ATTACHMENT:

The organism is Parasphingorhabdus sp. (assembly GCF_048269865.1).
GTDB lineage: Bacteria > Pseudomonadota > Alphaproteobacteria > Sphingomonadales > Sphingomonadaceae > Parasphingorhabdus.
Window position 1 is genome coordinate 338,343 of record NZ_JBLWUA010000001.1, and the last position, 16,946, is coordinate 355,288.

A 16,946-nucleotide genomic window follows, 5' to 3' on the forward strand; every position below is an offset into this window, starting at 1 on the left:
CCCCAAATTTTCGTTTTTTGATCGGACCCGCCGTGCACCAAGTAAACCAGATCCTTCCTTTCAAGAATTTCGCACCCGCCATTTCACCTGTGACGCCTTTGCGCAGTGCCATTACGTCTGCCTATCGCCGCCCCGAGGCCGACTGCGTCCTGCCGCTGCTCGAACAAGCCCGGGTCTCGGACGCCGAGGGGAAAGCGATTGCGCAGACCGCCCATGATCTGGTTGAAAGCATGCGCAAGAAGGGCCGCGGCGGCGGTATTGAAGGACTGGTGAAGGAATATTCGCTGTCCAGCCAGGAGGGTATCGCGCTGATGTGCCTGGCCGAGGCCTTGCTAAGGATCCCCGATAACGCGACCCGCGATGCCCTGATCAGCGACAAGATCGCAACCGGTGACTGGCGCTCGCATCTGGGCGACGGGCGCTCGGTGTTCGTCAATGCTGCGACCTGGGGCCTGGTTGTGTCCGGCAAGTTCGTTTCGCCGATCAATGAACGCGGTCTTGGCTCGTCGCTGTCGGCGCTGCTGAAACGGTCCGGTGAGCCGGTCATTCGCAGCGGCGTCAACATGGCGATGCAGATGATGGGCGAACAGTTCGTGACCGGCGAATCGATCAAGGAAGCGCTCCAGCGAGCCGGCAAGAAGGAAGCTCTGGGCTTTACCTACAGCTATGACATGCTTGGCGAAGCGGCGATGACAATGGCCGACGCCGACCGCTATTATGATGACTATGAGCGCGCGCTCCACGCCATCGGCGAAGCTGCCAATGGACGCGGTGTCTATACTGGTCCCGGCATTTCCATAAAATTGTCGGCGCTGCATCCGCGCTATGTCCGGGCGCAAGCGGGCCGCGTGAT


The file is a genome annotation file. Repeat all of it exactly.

The organism is Parasphingorhabdus sp. (assembly GCF_048269865.1).
GTDB lineage: Bacteria > Pseudomonadota > Alphaproteobacteria > Sphingomonadales > Sphingomonadaceae > Parasphingorhabdus.
Window position 1 is genome coordinate 338,343 of record NZ_JBLWUA010000001.1, and the last position, 16,946, is coordinate 355,288.

A 16,946-nucleotide genomic window follows, 5' to 3' on the forward strand; every position below is an offset into this window, starting at 1 on the left:
CCCCAAATTTTCGTTTTTTGATCGGACCCGCCGTGCACCAAGTAAACCAGATCCTTCCTTTCAAGAATTTCGCACCCGCCATTTCACCTGTGACGCCTTTGCGCAGTGCCATTACGTCTGCCTATCGCCGCCCCGAGGCCGACTGCGTCCTGCCGCTGCTCGAACAAGCCCGGGTCTCGGACGCCGAGGGGAAAGCGATTGCGCAGACCGCCCATGATCTGGTTGAAAGCATGCGCAAGAAGGGCCGCGGCGGCGGTATTGAAGGACTGGTGAAGGAATATTCGCTGTCCAGCCAGGAGGGTATCGCGCTGATGTGCCTGGCCGAGGCCTTGCTAAGGATCCCCGATAACGCGACCCGCGATGCCCTGATCAGCGACAAGATCGCAACCGGTGACTGGCGCTCGCATCTGGGCGACGGGCGCTCGGTGTTCGTCAATGCTGCGACCTGGGGCCTGGTTGTGTCCGGCAAGTTCGTTTCGCCGATCAATGAACGCGGTCTTGGCTCGTCGCTGTCGGCGCTGCTGAAACGGTCCGGTGAGCCGGTCATTCGCAGCGGCGTCAACATGGCGATGCAGATGATGGGCGAACAGTTCGTGACCGGCGAATCGATCAAGGAAGCGCTCCAGCGAGCCGGCAAGAAGGAAGCTCTGGGCTTTACCTACAGCTATGACATGCTTGGCGAAGCGGCGATGACAATGGCCGACGCCGACCGCTATTATGATGACTATGAGCGCGCGCTCCACGCCATCGGCGAAGCTGCCAATGGACGCGGTGTCTATACTGGTCCCGGCATTTCCATAAAATTGTCGGCGCTGCATCCGCGCTATGTCCGGGCGCAAGCGGGCCGCGTGAT